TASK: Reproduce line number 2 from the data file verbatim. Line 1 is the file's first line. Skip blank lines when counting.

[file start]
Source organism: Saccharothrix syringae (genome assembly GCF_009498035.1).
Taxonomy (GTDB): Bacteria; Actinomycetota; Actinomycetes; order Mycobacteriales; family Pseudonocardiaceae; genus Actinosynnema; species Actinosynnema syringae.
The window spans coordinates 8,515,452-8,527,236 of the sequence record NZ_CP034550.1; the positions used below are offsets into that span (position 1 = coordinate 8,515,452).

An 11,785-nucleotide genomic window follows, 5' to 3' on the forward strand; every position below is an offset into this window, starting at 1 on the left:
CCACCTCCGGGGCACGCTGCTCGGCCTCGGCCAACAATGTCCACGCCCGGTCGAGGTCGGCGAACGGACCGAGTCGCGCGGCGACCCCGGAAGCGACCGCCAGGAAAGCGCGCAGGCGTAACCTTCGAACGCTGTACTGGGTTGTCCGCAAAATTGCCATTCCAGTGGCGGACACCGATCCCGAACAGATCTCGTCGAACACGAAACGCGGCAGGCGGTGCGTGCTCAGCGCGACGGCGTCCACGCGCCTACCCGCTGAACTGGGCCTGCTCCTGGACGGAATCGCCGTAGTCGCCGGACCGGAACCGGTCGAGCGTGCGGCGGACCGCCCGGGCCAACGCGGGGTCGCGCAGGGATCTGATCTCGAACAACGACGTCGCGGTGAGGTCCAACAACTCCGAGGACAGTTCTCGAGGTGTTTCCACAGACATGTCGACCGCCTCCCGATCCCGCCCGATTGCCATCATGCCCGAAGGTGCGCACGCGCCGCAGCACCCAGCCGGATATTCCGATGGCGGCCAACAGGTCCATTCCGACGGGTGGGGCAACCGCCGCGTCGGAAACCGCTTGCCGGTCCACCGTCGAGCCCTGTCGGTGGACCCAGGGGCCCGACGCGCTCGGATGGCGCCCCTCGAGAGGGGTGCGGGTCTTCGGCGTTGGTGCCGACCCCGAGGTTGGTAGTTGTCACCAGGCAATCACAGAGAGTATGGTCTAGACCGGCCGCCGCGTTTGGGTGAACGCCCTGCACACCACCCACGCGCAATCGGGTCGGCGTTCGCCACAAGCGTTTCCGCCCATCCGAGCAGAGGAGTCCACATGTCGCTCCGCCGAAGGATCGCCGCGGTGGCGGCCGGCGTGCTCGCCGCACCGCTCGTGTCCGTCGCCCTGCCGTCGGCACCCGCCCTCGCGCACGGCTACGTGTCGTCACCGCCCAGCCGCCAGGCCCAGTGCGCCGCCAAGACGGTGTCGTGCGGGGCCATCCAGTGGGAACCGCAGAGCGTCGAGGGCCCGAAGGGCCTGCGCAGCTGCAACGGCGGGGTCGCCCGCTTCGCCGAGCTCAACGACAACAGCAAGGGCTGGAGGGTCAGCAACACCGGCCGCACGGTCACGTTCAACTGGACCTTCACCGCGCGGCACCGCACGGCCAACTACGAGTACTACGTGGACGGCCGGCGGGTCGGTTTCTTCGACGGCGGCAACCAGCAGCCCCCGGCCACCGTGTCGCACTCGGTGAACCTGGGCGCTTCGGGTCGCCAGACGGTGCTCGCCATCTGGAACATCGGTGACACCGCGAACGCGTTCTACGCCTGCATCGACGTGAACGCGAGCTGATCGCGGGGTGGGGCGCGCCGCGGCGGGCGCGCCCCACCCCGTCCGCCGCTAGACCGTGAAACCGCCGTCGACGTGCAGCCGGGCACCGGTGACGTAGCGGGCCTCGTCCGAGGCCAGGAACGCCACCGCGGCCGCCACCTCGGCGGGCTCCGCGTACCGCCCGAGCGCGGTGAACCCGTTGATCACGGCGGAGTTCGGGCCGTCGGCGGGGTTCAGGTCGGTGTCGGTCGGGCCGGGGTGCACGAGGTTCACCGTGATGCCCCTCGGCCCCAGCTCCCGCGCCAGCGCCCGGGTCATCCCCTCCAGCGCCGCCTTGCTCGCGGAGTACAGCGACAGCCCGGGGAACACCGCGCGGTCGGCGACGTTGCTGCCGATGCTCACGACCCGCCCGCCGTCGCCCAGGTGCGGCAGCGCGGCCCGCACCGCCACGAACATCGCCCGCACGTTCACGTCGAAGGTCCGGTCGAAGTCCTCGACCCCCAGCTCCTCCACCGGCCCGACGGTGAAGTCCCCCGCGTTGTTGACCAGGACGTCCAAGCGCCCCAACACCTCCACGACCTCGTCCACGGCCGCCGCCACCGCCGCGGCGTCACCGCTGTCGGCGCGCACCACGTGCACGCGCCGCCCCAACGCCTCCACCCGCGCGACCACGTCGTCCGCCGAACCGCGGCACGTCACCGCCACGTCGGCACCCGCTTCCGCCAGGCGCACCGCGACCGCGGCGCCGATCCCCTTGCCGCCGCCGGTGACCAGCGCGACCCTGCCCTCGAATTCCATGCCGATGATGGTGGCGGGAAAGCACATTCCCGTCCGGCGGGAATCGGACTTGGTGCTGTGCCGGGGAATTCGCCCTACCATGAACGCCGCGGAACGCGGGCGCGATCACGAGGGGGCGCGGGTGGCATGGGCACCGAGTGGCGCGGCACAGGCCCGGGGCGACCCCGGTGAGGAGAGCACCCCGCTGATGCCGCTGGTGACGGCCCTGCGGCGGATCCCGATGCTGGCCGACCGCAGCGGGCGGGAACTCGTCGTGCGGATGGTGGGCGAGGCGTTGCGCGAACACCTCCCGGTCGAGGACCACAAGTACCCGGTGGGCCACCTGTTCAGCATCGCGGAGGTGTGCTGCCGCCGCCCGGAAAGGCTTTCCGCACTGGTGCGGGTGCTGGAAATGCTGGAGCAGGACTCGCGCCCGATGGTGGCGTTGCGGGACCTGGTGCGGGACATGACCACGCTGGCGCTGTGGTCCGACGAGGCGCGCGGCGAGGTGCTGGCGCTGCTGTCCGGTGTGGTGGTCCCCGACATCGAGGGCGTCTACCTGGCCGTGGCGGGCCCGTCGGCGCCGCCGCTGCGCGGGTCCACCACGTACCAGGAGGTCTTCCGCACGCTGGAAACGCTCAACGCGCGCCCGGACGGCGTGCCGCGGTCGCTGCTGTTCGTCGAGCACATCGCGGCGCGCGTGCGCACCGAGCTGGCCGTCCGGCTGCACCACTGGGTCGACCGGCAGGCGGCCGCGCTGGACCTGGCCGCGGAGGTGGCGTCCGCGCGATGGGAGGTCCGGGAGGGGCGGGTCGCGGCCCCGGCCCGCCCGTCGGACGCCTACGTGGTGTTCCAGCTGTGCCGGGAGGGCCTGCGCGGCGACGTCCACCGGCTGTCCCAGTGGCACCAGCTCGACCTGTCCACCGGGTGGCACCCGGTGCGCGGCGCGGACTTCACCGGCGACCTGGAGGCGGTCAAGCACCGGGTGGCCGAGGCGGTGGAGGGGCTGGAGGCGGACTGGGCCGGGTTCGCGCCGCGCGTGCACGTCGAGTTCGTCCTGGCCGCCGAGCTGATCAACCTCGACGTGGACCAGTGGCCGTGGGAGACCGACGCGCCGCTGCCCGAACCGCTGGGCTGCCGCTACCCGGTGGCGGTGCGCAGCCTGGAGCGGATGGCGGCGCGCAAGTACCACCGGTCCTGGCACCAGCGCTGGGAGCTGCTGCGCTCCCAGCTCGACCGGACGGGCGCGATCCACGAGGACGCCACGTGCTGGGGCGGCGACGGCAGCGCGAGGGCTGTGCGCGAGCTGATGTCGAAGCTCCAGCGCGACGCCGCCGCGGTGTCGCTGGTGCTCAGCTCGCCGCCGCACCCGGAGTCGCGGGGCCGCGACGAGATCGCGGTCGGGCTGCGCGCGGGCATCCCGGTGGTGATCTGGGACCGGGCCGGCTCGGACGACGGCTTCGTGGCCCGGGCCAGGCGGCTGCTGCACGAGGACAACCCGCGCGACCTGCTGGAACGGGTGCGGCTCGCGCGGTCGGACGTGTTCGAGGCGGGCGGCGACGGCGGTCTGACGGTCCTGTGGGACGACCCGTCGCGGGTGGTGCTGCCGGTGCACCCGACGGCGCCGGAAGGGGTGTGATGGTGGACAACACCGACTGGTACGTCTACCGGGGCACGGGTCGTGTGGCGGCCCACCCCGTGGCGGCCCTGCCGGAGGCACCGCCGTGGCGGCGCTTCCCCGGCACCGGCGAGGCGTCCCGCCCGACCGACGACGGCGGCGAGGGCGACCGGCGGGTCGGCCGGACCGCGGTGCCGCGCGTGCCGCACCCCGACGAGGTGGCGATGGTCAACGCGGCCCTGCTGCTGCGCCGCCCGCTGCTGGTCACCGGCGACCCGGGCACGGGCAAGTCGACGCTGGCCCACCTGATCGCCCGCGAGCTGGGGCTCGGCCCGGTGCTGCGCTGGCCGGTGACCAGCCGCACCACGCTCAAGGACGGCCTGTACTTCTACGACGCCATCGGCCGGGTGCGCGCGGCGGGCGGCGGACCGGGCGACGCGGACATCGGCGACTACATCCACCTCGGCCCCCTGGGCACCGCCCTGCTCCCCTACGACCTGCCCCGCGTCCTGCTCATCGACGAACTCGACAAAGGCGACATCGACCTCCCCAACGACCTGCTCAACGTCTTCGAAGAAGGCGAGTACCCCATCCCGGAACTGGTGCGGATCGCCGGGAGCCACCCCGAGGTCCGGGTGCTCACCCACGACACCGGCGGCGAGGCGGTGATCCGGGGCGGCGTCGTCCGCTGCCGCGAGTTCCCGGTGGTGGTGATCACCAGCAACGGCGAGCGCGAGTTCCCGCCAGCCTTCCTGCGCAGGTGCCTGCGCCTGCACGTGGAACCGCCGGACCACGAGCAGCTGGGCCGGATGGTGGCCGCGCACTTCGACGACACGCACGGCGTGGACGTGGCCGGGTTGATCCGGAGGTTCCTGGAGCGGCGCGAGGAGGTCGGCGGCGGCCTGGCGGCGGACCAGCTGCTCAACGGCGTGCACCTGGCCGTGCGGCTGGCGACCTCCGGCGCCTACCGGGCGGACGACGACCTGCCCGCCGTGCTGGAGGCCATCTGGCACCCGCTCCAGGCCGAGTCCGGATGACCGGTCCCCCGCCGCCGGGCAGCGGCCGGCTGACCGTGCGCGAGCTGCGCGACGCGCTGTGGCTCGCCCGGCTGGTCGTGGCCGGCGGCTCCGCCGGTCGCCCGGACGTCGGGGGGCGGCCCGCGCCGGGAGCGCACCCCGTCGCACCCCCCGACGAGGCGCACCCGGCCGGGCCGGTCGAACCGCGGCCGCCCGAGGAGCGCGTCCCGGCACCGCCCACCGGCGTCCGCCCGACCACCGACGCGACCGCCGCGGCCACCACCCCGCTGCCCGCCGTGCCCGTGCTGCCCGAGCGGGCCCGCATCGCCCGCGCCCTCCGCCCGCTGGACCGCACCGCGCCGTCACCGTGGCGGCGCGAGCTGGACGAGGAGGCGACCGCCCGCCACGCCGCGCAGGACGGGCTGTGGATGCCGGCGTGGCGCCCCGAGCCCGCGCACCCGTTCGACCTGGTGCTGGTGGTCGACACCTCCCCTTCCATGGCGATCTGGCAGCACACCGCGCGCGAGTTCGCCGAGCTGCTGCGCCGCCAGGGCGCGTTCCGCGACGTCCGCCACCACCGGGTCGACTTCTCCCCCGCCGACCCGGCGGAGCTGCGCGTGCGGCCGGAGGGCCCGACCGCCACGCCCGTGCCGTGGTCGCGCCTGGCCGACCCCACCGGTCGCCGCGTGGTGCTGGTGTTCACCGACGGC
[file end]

Taxonomy (GTDB): Bacteria; Actinomycetota; Actinomycetes; order Mycobacteriales; family Pseudonocardiaceae; genus Actinosynnema; species Actinosynnema syringae.